Galvis Not Fit For Leadoff Role

041312-freddy-galvis-400.jpgAnother day, another lineup card that looks ominously terrible:

  1. Galvis – SS
  2. Hernandez – 2B
  3. Herrera – CF
  4. Franco – 3B
  5. Ruf – 1B
  6. Ruiz – C
  7. Bourjos – RF
  8. Goeddel – LF
  9. Morton – SP

The Phillies face the Nationals and left-hander Gio Gonzalez this afternoon, and there’s a better than 50 percent chance Freddy Galvis leads off by making an out. In fact, in 43 plate appearances for Galvis, he has made an out 32 times. His .256 on-base percentage is tied for 176th of 204 qualified hitters in the early going. Despite having the lowest on-base mark of qualified Phils hitters, Galvis has led off five games already. Today will make it six.

Galvis has also seen just 154 pitches, or just 3.58 pitches per plate appearance. Galvis isn’t the kind of hitter who should ever be aggressive – the best he may normally do on a first-pitch fastball is slug a double – and as a leadoff hitter, the last thing the Phils need is a hacker.

Conversely the Phillies happen to be employing the most patient hitter in the baseball. Odubel Herrera has seen 255 pitches (yes, 101 more pitches than Galvis) in his 49 appearances. That’s 5.2 pitches per at bat. Herrera’s 11 walks are third in baseball behind Jose Bautista and Gregory Polanco. (By the way, Herrera had 28 walks all of last season.)

It’s painfully obvious that Herrera should have the most plate appearances on the team; the only way to ensure that is to stick him in the leadoff spot. Pete Mackanin would be wise to move Herrera up to the top.

The problem, of course, is Herrera is capable of producing runs, and his value there is wasted when hitting leadoff.

So here’s an idea to alleviate that worry while giving Galvis a low-pressure situation in which to revive his offensive skill: move Galvis to the nine-hole.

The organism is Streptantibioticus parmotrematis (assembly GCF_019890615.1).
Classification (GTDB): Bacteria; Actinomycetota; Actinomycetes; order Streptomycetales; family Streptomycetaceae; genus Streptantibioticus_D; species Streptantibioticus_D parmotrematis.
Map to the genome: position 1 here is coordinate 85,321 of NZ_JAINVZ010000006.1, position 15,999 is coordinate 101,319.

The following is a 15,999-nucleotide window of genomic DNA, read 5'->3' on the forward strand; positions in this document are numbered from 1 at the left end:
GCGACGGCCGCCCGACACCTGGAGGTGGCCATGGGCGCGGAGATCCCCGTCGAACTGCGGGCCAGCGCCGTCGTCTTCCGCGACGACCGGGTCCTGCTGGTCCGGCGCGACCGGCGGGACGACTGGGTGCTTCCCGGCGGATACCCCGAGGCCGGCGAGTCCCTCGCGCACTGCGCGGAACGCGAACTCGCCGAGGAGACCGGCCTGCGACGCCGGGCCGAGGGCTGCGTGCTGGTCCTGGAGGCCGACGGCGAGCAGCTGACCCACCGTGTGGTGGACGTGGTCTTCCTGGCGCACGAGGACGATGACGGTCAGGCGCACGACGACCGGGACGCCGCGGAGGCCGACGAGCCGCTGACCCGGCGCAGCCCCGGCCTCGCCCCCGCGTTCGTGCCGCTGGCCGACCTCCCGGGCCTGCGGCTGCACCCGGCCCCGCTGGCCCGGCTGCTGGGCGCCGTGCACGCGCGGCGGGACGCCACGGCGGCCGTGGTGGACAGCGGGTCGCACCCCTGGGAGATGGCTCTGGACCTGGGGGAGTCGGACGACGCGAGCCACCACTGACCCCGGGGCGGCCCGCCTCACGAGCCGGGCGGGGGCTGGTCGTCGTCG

We associate the pitcher-hitting-eighth strategy with Tony LaRussa’s Cardinals. The idea is to get a replacement-level hitter with a slap-hitting or speed profile at nine to set up the top of the order. Galvis fits that mold in that he has decent speed and, when working, slashes plenty of singles. He’s not a classic run producer. Stick him at nine and let him work out his problems. A lineup would look like this:

  1. Herrera – CF
  2. Hernandez – 2B
  3. Franco – 3B
  4. Howard / Ruf – 1B
  5. Ruiz / Rupp – C
  6. Bourjos – RF
  7. Hunter / Goeddel – LF
  8. SP
  9. Galvis – SS

That said, Mackanin doesn’t have much wiggle room with this lineup. Besides Herrera and Franco (and Ryan Howard‘s home runs) the offense has been atrocious. Peter Bourjos, Cedric Hunter and Tyler Goeddel haven’t yet stepped up (though putting Darin Ruf in left field helps ensure they never get another opportunity to do so), and Cesar Hernandez has cooled off to his typically mediocre line after a luekwarm start.

So here we are, Game 13 and another bad offensive performance on tap. And with the best on-base threat relegated to the three-hole, the Phillies are giving themselves fewer opportunities to benefit.

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